Italian Labor Day

Italian Labor Day

(Man with tri-color beard for Italian Labor Day)

Today was a very hectic and crowded day in Rome. May 1st is the Italian equivalent of Labor Day. Every year the three biggest unions in Italy hold a free outdoor concert in the center of Rome. Also in honor of this holiday, all of the museums owned by the City of Rome (opposed to those owned by the State of Italy) are only one euro today and tomorrow. To top it all off, the Vatican chose to hold the Beatification (first step in becoming a saint) of the late Pope John Paul II this same day. Most Italians thought I was crazy for wanting to be anywhere near the center (think someone from NJ’s reaction to the idea of going to NYC for NYE), but how could I miss all of this?

I went to the Museo di Roma – Palazzo Braschi with Daniele earlier in the morning. I liked it. It told a good story of the different periods of Rome, opposed to focusing on only one. Also it was not just room after room of “Madonna with Child” like so many Italian museums.

We avoided going too close to the Vatican and the Beatification of the late Pope John Paul II. I feel like they could have planned better and chosen a better day, but I’m sure the day has spiritual significance for this sacred ceremony that I am not aware. Most Italians I know chose not to attend and only commented on what a nuisance it was going to be having so many people coming to Rome. It may have been a cool thing to say I was there for, but I’m not that interested in Vatican affairs, so I skipped this to go to the one euro museums and free concert instead.

Daniele headed off to work and I spent the day at this outdoor concert. All of Italy’s biggest artists come to this. The lesser known or newer artists play in the day; the big names play at night. Italians pack into Piazza di Porta San Giovanni and all the space around it. Men from Africa and Bangladesh push through the crowds offering to sell beer, water, or umbrellas for the sun.

I saw almost the whole concert, I was there from about 1:30 PM until it ended at 1:30 AM. In hindsight I should have probably gone to another museum or something else instead of spending so much time there. I left for a little while when I got uncomfortable sitting on the ground. Daniele and I met back up at 10 PM, when he got out of work and we had dinner. When we came back enough people had left that we were able to go right up front. Woo!

The bands and the music were almost all Italian pop. In general each artist came on, performed maybe three numbers, then there was a ridiculously long pause where someone would talk before the next artist. I didn’t really listen, but I presume it was pro-union propaganda. I know very few of the artists, but I listen to enough radio that I recognized a fair amount of the songs, which was fun.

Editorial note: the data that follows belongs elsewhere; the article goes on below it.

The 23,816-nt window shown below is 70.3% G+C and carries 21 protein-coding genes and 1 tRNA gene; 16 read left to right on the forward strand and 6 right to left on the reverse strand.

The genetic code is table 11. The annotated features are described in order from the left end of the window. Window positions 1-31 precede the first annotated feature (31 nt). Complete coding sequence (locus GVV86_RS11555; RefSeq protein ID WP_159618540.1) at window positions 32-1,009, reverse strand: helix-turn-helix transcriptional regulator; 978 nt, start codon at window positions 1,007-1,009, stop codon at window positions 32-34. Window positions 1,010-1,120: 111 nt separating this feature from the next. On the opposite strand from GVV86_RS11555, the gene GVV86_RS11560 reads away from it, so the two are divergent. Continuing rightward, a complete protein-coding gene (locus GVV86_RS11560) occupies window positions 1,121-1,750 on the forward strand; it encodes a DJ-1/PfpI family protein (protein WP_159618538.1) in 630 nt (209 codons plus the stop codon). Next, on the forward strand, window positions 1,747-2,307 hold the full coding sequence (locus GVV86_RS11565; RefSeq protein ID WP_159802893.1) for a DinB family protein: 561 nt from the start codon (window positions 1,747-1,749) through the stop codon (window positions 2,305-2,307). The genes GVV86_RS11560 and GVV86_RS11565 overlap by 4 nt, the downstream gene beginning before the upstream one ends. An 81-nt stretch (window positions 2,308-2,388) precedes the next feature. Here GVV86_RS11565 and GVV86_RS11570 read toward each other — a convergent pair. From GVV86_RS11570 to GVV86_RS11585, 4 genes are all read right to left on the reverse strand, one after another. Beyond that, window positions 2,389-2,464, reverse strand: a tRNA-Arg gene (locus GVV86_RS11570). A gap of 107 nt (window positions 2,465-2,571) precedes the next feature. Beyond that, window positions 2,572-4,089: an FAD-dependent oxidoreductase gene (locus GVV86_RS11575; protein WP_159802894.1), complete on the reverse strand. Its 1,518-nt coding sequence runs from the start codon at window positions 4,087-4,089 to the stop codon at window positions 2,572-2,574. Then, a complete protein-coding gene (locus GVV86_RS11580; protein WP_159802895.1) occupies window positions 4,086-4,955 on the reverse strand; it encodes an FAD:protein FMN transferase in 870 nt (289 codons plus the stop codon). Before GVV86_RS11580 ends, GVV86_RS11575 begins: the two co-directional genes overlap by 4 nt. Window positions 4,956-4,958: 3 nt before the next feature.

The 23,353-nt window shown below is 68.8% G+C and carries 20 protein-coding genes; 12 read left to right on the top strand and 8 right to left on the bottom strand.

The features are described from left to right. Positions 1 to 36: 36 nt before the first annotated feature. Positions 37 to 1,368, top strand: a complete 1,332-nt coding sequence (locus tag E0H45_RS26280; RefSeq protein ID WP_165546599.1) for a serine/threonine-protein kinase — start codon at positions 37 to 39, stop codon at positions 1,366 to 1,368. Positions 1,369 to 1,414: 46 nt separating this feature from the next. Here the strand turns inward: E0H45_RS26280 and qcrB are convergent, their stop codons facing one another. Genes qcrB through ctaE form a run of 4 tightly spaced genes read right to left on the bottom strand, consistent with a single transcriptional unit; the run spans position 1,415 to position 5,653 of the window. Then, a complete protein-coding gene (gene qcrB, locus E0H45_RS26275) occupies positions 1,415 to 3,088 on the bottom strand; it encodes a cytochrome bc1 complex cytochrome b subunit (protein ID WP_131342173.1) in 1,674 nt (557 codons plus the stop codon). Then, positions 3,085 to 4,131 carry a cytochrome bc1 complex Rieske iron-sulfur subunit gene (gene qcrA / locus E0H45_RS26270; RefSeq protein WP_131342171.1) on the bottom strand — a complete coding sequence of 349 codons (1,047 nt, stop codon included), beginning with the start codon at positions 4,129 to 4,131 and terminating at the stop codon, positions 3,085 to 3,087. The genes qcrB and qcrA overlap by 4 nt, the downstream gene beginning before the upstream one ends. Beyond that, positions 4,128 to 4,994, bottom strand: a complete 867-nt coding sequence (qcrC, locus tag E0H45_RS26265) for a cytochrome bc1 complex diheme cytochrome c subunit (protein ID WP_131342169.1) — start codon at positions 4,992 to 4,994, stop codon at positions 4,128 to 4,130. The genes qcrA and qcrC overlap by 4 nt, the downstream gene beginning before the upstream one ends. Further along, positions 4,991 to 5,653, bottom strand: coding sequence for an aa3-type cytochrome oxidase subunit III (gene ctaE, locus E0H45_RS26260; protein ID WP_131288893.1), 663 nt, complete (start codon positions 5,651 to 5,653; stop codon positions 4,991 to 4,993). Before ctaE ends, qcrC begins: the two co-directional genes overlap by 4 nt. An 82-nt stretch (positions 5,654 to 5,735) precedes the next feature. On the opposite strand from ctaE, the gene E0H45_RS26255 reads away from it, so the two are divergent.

The crowd was largely composed of what I will refer to as European hippies. That is hippies in the modern sense of the word: slightly dirty, typically young people, with dread locks, who may or may not be fighting for a cause. And if you think the American version of these people are dirty, imagine for a moment their European counterparts (you don’t have to imagine, I took pictures). Many of these people had shirts promoting some political message. All of them and most of the “regular” people at the concert were wearing “Stop Nuclear” stickers.

(There were dirtier groups, but I try not to get too close to anyone that might have something contagious while I’m traveling.)

As a back story, as few years ago Italy voted to not allow the development of nuclear power plants and today there are none in the country. As such, they have to buy much of their energy from abroad. A great deal of that comes from France, who has plenty of nuclear power plants, a fair amount of which are right on the Italian boarder. So the risk is still there, but they pay more and to France at that. For to this reason there is a bill now to allow nuclear plants in Italy. However many oppose it and want to keep it out of Italy. End side note.

I always considered Europe ahead of the US in terms of environmental awareness. But I was shocked… SHOCKED at what I saw at this concert. These same people who were wearing “Stop Nuclear” stickers, where tossing the “Stop Nuclear” fliers on the ground; along with other political and environmental fliers and newspapers. All the beer and water that everyone was drinking, the bottles were left right were they were, at most they ended up at a curb. What angered me the most was hundreds of “RAI Radio 2” balloons were handed out to the crowd on only strings. They all quickly ended up in the sky, and soon they will all be in the ocean. Moments after the concert ended the area was filled with machinery and workers who would stay up all night cleaning the mess. They actually used plows to pile the beer and water bottles, effective, except when the tires go over the missed bottles and shoot broken glass to the side. I was taking some pictures after the last act, but literally had to run, yes run, from flying broken glass as the plows started the cleaning. I think every worker in Rome was out sweeping and hosing for miles around– I have never seen such a mess.

(These people must really, really care about the environment to hand out all those fliers)

Umm, guys, I think you forgot your trash…

Run for your lives!

All the pictures from the day: